Saturday, November 03, 2007

X + 0 = A Tiring Day's Work for Gostkowski

Several Patriots fans of my acquaintance have said they wished they could read more tactical football stuff about tomorrow's game with the Colts and less about Bill Belichick's moral fiber or lack of same. I'm with them there. It is fair, however, to point out that technical football is difficult to discuss without diagrams or videotape, neither of which sportswriters or most bloggers have at their command. NFL coaches do not post game tapes on YouTube, although it would be fun if they did.

I'll try anyway. Let's examine the game from the defensive half of Tony Dungy's brain. That is, how would one attempt to thwart, or at least occasionally bother, New England's offense,which is on track to be the highest-scoring bunch in pro football history?

Let's start with the basics. Teams do what they do. Dungy must play off the Colts' basic defensive scheme and the strengths of his personnel. He cannot transform his corners into Michael Haynes and Night Train Lane and announce "we'll jam the hell out of them on the line."

Basic number two. For once, this cliche is not an ESPN catch-phrase. Dungy CAN hope to contain the Pats. He can, indeed, must plan on the expectation the Colts will score a few points, too. Since they have put up an average of 35 points in their last three games with New England, that's only reasonable. If the Pats' defense shuts down Peyton, well, the Colts' defensive game plan won't matter much.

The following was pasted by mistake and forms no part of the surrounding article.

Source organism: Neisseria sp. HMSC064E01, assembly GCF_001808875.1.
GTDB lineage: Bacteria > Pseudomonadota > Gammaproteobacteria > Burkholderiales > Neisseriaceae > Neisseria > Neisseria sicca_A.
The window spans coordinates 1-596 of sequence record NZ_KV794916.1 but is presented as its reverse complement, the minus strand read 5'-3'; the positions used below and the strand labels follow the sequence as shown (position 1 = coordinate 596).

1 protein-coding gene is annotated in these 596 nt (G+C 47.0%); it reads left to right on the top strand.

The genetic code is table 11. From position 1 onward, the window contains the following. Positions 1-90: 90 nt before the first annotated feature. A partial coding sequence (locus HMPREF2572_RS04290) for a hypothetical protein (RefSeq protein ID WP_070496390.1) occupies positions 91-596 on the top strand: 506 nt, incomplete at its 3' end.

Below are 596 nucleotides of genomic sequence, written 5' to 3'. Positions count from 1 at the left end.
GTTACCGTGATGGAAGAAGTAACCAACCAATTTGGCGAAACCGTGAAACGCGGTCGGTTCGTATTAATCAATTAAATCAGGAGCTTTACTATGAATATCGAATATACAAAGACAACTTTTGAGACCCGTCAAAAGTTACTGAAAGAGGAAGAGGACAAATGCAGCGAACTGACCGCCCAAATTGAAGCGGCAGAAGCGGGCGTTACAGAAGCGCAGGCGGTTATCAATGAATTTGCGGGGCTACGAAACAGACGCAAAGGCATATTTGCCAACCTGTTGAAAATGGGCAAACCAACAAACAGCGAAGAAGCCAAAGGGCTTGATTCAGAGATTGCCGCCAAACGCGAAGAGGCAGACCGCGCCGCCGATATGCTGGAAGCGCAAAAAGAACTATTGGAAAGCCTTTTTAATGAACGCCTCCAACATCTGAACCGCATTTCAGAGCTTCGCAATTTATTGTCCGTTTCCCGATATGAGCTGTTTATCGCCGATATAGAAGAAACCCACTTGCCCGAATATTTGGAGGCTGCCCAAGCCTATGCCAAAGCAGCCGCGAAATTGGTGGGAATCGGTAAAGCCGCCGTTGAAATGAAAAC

There are our ground rules. What should a speedy, slightly undersized, young defense with excellent tackling fundamentals built on the two-deep zone do against the Pats? I will present my suggestions in bullet-point form, because I need to rake out the catchbasin before the rain starts.

1. Mix it up. Tom Brady can evisercate any single tactic enough to render it useless. See the Cowboys-Pats game. Dallas built its plan on rushing Brady. This was necessary, since its coverage sucks, and its rush is good. Alas, rushing the passer is a very tiring activity, and by the fourth quarter, the Cowboy defenders could barely stand up. The primary lesson Bill Belichick has taught pro football is that good teams can walk and chew gum simultaneously. Show different looks, accepting the fact Brady will guess right on several six-point occasions.

2. Forget the run. If Maroney beats you, so be it. He's not the Hall of Famer on that offense. Every time Brady hands off is a partial victory for your side. Fast linebackers must be able to react to the ball in time to keep runs at 4 yards, not 8.

3. Don't obsess about Randy Moss. This is another "turning into the skid" counterintuitive idea. Defenses are taught from childhood to stop the run and prevent the big play as life priorities 1 and 1A. The Cowboys, Dolphins, and Redskins all gave Moss extra attention on every play, and gave up 149 points between them. Undefended passes are usually the biggest plays of all.

3A. Whatever coverage Moss gets, make sure it keeps him outside. Those are somewhat more difficult deep throws. We are working at the margins, here, remember.

4. Aim for the one tiny weak spot in the Brady death star. The closest thing to a weakness in Brady's game is that he is prone to fumbling when he's hit. You must have at least one of those. It would be worth a penalty or two to get it.

5. When it's third and goal, cover Vrabel. It's the principle of the thing.

6. Aah, the hell with it. If I'm Dungy, I'm going to spend the next 31 hours hoping Dwight Freeney has his first non-invisible game against the Pats of his career, and hoping harder that Marvin Harrison's leg gets better. To paraphrase Charley Brown, I'd tell my strategy to shut up.

One man's guess: Patriots 41-Colts 31


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